In an effort to combat climate change, Sebastiao Salgado and his wife have planted more than 2 million trees in the Rio Doce Valley, close to the Brazilian Atlantic coast.
In 1994, Salgado returned to his home in Brazil after covering the Rwandan genocide. Instead of the forest he remembered, he returned to devastation. “Only 0.5% of the land was covered in trees,” Salgado told The Guardian. “The land was as sick as I was – everything was destroyed.”‘
In response, Salgado and his wife, Lelia Wanick Salgado, established the Instituto Terra, an environmental organization aimed at sustainably restoring the valley. Since its inception, the organization has reforested around 17,000 acres of land. As part of the effort, they have planted more than 2 million trees. The project also works to repopulate thousands of endangered species in the area.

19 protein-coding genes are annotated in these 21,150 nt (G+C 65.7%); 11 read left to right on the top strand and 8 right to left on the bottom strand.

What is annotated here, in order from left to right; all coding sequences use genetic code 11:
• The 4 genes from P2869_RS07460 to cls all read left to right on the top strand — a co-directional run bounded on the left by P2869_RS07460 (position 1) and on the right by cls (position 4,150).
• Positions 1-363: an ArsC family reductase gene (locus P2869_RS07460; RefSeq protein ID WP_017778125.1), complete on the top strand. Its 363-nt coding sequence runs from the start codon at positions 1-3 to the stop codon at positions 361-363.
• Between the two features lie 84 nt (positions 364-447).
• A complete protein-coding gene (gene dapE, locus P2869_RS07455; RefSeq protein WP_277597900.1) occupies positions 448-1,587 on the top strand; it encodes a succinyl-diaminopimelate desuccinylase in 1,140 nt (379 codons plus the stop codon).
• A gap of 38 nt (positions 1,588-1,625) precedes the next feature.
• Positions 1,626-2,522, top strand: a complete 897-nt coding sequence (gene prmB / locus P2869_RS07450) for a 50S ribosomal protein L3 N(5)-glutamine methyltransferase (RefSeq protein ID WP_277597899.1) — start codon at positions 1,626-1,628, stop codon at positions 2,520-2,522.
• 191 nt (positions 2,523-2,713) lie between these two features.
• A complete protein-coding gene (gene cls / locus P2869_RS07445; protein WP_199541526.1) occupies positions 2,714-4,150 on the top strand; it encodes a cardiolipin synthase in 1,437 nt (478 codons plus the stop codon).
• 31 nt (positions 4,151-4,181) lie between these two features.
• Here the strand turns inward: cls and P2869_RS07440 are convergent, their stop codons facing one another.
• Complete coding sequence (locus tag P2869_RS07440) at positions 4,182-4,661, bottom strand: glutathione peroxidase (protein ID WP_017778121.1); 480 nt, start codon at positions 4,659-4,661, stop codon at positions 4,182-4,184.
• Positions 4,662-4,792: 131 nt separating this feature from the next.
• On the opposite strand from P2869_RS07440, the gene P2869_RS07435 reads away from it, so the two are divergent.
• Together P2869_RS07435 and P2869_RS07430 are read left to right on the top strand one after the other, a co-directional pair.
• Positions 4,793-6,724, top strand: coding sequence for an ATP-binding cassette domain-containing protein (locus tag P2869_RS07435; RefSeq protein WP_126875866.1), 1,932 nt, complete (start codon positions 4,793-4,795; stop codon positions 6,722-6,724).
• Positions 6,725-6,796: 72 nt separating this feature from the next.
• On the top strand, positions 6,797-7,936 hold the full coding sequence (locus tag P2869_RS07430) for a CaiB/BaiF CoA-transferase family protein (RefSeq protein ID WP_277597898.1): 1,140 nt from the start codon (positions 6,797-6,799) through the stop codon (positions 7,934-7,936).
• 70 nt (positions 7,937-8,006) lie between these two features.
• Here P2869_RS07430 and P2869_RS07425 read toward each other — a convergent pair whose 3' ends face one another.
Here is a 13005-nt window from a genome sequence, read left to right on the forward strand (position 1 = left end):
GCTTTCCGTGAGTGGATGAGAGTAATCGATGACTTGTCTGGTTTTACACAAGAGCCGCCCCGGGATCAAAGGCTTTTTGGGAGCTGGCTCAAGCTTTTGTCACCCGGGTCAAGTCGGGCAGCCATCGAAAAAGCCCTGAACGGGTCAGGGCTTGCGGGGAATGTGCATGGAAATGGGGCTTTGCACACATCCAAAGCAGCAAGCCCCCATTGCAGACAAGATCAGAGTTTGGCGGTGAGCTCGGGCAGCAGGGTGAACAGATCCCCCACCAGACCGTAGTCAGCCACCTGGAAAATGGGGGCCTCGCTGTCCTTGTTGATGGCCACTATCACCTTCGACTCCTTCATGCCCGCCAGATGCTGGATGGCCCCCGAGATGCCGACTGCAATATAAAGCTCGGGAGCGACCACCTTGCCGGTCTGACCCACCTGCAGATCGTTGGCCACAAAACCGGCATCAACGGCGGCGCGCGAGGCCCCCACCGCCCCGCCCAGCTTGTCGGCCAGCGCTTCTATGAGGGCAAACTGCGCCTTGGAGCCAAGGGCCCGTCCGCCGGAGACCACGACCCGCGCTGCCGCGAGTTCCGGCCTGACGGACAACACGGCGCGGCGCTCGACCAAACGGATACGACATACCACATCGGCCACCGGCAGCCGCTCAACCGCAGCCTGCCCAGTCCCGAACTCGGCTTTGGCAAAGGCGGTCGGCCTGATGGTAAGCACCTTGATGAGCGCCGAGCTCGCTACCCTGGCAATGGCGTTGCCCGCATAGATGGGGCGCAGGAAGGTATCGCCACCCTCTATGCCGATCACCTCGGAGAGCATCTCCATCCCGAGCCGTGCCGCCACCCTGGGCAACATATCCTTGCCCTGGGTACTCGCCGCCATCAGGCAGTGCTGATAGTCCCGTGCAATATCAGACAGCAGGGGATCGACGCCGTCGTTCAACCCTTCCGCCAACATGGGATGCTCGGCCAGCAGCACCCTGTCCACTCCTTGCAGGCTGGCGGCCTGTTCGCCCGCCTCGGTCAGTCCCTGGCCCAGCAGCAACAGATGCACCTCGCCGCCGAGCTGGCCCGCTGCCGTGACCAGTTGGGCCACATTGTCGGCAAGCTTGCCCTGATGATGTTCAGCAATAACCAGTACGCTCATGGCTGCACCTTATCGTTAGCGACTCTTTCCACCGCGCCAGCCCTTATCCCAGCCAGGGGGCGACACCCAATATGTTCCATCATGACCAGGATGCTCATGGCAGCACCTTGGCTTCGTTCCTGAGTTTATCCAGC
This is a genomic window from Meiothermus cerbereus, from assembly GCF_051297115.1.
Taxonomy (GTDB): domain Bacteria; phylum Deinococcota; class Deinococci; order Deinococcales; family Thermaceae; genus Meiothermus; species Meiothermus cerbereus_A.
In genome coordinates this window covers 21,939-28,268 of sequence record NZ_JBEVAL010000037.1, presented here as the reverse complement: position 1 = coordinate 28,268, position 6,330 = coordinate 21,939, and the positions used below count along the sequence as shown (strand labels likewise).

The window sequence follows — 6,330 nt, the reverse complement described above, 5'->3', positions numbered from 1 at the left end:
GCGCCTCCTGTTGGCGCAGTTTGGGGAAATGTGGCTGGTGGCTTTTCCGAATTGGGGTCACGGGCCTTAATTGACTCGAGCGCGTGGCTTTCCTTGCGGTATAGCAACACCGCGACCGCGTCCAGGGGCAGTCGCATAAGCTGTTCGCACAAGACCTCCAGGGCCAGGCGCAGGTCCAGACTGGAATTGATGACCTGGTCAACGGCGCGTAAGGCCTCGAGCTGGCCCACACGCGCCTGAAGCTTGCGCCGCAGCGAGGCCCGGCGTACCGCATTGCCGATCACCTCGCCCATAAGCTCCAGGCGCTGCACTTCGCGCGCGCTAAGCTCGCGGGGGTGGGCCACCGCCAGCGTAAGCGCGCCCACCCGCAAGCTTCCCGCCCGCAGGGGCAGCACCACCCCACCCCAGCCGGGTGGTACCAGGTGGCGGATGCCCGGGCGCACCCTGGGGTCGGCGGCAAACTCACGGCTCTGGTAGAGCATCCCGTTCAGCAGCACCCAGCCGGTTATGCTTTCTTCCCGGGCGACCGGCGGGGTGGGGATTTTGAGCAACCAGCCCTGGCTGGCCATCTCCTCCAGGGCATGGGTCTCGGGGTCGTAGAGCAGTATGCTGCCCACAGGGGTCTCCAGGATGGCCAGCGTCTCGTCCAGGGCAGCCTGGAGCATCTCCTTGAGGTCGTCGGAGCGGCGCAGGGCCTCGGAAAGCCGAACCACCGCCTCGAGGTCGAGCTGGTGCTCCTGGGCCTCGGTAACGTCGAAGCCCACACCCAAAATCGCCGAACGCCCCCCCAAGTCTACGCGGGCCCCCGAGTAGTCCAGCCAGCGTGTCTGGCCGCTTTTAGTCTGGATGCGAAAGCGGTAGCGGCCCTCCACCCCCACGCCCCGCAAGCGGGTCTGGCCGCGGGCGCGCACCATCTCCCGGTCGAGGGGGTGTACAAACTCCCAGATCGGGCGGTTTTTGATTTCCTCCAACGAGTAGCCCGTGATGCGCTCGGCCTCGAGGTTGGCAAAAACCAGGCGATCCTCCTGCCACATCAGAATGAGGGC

“All the insects and birds and fish returned,” Salgado said. “Thanks to this increase of the trees, I, too, was reborn.”
An Effort to Combat Climate Change
For Salgado, who created the Amazonas Images photo press agency, this project was about more than restoring his deforested home. It was a chance to change the world. Salgado recognized that trees are the only beings that can transform CO2 to oxygen.
“Nature is the Earth and it is other beings,” Salgado said. “If we don’t have some kind of spiritual return to our planet, I fear that we will be compromised.”
Salgado documented his efforts through is photography. He and his wife have become an inspiration for environmental activism.
See how other individuals are working to combat climate change.